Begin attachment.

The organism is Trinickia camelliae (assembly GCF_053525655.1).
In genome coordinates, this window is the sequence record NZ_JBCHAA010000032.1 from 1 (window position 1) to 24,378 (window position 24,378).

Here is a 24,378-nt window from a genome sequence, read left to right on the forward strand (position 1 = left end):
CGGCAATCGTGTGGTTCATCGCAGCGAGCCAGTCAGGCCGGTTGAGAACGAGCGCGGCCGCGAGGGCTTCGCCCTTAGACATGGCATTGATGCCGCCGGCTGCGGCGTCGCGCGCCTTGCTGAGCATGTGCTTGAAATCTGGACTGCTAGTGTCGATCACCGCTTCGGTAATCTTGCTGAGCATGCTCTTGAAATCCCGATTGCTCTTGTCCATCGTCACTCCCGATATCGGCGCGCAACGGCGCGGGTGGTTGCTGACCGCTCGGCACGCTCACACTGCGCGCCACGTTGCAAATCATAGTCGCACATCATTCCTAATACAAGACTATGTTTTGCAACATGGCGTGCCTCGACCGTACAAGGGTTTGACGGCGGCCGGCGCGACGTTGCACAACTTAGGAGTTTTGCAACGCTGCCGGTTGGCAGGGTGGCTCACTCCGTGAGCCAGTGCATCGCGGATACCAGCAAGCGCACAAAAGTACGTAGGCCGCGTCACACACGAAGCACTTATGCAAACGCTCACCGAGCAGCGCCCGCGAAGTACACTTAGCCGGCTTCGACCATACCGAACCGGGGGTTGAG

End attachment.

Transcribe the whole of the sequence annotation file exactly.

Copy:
The organism is Trinickia camelliae (assembly GCF_053525655.1).
In genome coordinates, this window is the sequence record NZ_JBCHAA010000032.1 from 1 (window position 1) to 24,378 (window position 24,378).

Here is a 24,378-nt window from a genome sequence, read left to right on the forward strand (position 1 = left end):
CGGCAATCGTGTGGTTCATCGCAGCGAGCCAGTCAGGCCGGTTGAGAACGAGCGCGGCCGCGAGGGCTTCGCCCTTAGACATGGCATTGATGCCGCCGGCTGCGGCGTCGCGCGCCTTGCTGAGCATGTGCTTGAAATCTGGACTGCTAGTGTCGATCACCGCTTCGGTAATCTTGCTGAGCATGCTCTTGAAATCCCGATTGCTCTTGTCCATCGTCACTCCCGATATCGGCGCGCAACGGCGCGGGTGGTTGCTGACCGCTCGGCACGCTCACACTGCGCGCCACGTTGCAAATCATAGTCGCACATCATTCCTAATACAAGACTATGTTTTGCAACATGGCGTGCCTCGACCGTACAAGGGTTTGACGGCGGCCGGCGCGACGTTGCACAACTTAGGAGTTTTGCAACGCTGCCGGTTGGCAGGGTGGCTCACTCCGTGAGCCAGTGCATCGCGGATACCAGCAAGCGCACAAAAGTACGTAGGCCGCGTCACACACGAAGCACTTATGCAAACGCTCACCGAGCAGCGCCCGCGAAGTACACTTAGCCGGCTTCGACCATACCGAACCGGGGGTTGAG